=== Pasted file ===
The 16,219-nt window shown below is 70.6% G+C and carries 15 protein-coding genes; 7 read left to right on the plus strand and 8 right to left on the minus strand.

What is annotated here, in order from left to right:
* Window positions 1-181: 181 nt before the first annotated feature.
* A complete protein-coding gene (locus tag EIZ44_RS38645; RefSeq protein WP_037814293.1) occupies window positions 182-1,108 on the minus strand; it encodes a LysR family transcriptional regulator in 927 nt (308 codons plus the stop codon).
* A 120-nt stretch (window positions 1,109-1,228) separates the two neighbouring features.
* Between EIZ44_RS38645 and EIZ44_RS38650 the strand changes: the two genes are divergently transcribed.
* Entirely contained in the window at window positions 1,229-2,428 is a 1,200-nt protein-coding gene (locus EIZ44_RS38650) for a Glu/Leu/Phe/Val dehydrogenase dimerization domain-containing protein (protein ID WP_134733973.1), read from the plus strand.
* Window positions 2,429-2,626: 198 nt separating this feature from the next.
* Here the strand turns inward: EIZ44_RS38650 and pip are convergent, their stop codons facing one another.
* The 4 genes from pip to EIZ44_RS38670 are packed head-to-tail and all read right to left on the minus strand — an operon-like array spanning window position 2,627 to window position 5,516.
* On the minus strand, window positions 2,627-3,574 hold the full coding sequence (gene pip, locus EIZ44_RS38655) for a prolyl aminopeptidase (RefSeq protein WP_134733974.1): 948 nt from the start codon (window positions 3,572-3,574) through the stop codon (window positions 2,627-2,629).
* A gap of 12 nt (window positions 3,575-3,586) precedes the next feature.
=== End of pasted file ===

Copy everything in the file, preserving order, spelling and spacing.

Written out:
The 16,219-nt window shown below is 70.6% G+C and carries 15 protein-coding genes; 7 read left to right on the plus strand and 8 right to left on the minus strand.

What is annotated here, in order from left to right:
* Window positions 1-181: 181 nt before the first annotated feature.
* A complete protein-coding gene (locus tag EIZ44_RS38645; RefSeq protein WP_037814293.1) occupies window positions 182-1,108 on the minus strand; it encodes a LysR family transcriptional regulator in 927 nt (308 codons plus the stop codon).
* A 120-nt stretch (window positions 1,109-1,228) separates the two neighbouring features.
* Between EIZ44_RS38645 and EIZ44_RS38650 the strand changes: the two genes are divergently transcribed.
* Entirely contained in the window at window positions 1,229-2,428 is a 1,200-nt protein-coding gene (locus EIZ44_RS38650) for a Glu/Leu/Phe/Val dehydrogenase dimerization domain-containing protein (protein ID WP_134733973.1), read from the plus strand.
* Window positions 2,429-2,626: 198 nt separating this feature from the next.
* Here the strand turns inward: EIZ44_RS38650 and pip are convergent, their stop codons facing one another.
* The 4 genes from pip to EIZ44_RS38670 are packed head-to-tail and all read right to left on the minus strand — an operon-like array spanning window position 2,627 to window position 5,516.
* On the minus strand, window positions 2,627-3,574 hold the full coding sequence (gene pip, locus EIZ44_RS38655) for a prolyl aminopeptidase (RefSeq protein WP_134733974.1): 948 nt from the start codon (window positions 3,572-3,574) through the stop codon (window positions 2,627-2,629).
* A gap of 12 nt (window positions 3,575-3,586) precedes the next feature.